The latest addition to the Marvel Cinematic Universe, “Ant-Man and the Wasp,” is a perfect example of Marvel understanding what made the first “Ant-Man” movie great, and doing it again, but better.
“Ant-Man and the Wasp” picks up the story of Scott Lang (Paul Rudd) after he went to Germany to help Captain America fight Iron Man in “Captain America: Civil War.”
Lang is living through the final days of his house arrest when Hank Pym (Michael Douglas), his daughter and Lang’s love interest from the first movie, Hope (Evangeline Lilly), try to open a portal to the Quantum Realm in search of Hank’s wife and Hope’s mother, Janet (Michelle Pfeiffer).
When they open the portal, Lang sees a vision of Janet since he entered the Quantum Realm in the climax of the first “Ant-Man.”
Because Hank and Hope are in possession of the portal, they are being hunted by Ghost (Hannah John-Kamen), who due to a freak lab accident is constantly shifting between our realm and the Quantum Realm.
By using the portal, Ghost wants to drain Janet’s life force to save herself.
Although it helps to have seen the previous movies in the Marvel Cinematic Universe, or MCU, “Ant-Man and the Wasp” does a decent job of establishing all the characters’ relationships in a way that allows first-time viewers to get caught up on the story, but without retreading too much that veteran MCU fans do not feel like they are being pandered to.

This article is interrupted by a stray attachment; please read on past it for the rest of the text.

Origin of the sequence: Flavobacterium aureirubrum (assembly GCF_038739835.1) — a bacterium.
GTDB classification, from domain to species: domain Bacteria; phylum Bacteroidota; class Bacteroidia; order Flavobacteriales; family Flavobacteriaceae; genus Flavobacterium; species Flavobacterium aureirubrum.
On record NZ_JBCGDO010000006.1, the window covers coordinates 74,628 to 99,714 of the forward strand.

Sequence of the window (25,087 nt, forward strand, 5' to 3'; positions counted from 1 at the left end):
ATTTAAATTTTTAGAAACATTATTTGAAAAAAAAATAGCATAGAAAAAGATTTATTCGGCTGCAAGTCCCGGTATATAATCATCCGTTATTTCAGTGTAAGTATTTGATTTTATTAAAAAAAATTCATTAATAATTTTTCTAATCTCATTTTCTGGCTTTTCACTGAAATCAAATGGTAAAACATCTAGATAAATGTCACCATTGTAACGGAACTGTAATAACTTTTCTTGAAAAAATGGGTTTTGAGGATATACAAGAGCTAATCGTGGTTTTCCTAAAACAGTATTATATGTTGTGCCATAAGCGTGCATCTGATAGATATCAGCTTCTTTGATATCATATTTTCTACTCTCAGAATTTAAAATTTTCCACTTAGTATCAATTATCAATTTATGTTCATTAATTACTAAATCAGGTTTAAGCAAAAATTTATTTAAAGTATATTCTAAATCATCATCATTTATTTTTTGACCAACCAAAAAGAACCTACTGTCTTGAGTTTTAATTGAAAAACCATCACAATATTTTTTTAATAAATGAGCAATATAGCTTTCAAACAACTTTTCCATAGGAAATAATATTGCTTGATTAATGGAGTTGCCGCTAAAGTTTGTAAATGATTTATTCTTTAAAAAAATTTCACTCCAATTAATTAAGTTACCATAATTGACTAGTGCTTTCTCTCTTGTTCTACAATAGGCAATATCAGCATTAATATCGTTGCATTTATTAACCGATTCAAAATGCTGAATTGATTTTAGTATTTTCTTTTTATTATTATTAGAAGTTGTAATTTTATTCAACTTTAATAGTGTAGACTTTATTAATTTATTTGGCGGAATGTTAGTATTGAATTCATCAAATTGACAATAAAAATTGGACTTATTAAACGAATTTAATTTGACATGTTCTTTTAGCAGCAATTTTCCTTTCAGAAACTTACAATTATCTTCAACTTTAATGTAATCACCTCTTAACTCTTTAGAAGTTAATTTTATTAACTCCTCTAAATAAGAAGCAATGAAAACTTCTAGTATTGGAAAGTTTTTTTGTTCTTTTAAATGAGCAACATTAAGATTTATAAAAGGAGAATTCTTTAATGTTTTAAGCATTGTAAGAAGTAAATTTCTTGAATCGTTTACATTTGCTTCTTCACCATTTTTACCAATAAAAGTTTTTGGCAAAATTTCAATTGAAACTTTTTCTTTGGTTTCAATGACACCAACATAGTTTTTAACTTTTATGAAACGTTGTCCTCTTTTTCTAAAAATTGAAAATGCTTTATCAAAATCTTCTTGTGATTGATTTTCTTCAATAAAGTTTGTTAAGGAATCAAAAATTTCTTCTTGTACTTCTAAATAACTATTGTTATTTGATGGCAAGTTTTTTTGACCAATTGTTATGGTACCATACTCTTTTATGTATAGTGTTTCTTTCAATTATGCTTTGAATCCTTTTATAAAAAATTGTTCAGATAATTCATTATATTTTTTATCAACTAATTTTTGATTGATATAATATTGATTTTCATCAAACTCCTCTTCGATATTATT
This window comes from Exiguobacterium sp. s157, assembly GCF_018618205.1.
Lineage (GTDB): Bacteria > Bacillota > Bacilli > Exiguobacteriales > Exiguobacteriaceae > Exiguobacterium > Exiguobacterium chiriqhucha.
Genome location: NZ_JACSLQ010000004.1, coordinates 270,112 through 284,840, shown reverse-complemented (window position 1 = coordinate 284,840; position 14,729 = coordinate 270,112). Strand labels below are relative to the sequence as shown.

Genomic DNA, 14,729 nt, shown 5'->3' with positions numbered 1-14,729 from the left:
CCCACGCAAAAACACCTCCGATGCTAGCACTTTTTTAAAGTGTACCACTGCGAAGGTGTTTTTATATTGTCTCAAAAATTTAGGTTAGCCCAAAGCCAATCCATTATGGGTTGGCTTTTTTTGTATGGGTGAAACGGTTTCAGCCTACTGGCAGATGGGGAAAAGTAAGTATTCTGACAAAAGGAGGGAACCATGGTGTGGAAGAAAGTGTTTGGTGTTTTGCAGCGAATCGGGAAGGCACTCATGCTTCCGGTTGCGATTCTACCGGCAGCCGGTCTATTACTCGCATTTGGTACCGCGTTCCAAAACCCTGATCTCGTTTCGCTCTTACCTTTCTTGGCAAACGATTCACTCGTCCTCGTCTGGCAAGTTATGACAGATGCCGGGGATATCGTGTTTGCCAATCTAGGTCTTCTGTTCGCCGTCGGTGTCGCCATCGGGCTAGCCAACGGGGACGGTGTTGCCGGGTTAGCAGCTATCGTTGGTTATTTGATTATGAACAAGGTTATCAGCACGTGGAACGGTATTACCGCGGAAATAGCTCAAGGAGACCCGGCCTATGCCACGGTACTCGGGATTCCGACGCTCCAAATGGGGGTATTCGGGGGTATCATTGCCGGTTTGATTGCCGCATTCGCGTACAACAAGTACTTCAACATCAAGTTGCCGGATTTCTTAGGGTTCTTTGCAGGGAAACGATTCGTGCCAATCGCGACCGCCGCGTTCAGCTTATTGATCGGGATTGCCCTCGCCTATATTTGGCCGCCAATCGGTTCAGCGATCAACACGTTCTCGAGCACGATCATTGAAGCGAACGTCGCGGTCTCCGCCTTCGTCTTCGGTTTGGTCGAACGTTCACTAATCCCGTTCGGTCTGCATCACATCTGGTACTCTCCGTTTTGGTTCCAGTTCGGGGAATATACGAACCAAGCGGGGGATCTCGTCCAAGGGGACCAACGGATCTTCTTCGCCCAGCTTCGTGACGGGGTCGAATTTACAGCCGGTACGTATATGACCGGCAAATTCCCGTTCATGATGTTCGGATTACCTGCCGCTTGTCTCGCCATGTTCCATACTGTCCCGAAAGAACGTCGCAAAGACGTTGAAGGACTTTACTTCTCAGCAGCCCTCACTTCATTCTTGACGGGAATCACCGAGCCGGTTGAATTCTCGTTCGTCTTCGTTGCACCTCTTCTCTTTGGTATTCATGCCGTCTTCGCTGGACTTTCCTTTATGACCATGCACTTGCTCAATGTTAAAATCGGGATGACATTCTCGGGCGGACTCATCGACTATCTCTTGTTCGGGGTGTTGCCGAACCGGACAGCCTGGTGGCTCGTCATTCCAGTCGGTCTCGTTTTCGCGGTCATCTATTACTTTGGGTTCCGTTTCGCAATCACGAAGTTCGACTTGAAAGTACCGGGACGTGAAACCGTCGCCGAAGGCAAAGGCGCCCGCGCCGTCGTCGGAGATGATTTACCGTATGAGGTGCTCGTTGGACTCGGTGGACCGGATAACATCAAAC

This is the exact opposite of the latest “Avengers” movie, “Infinity War,” wherein it is pretty much essential that you have done the “required reading” of seeing all the movies in the MCU.
The visual effects of “Ant-Man and the Wasp” far surpass any other MCU. For me at least, there was not one shot in the entirety of the film that took me out of the moment and looked really fake.
This is probably due to the fact that most of the effects deal with water, metal and explosions.
Computers have a very easy time simulating these materials, but human skin has always looked just a bit “off,” and attempts to recreate it digitally normally fall into the uncanny valley.
Disney has recently tried to use CGI to digitally make actors look younger, a technique that has been perfected over many previous MCU films, including the first “Ant-Man.”
The first seamless use of this effect takes place in the beginning of “Guardians of the Galaxy: Vol. 2” where a young Kurt Russell is seen in the film. “Ant-Man and the Wasp” has perfected this art and shots of younger versions of Michael Douglas and Michelle Pfeiffer are needed to interact with real people with no disconnect with the audience.
These shots hold up to the highest amount of scrutiny, and I look forward to this effect being used in upcoming films.
All the performances in “Ant-Man and the Wasp” leave nothing to be desired. Everyone plays off each other in a way that makes you believe that they have all been through a lot together and are closer because of it.
The on-screen chemistry between Rudd and his onscreen daughter played by Abby Ryder Fortson has to be the most apparent and important aspect of the film. The two share a couple of quiet scenes together that give the movie a real heart.
Overall, “Ant-Man and the Wasp” is a thoroughly entertaining and genuinely fun addition to the MCU. Be sure to catch this one before it leaves the theaters.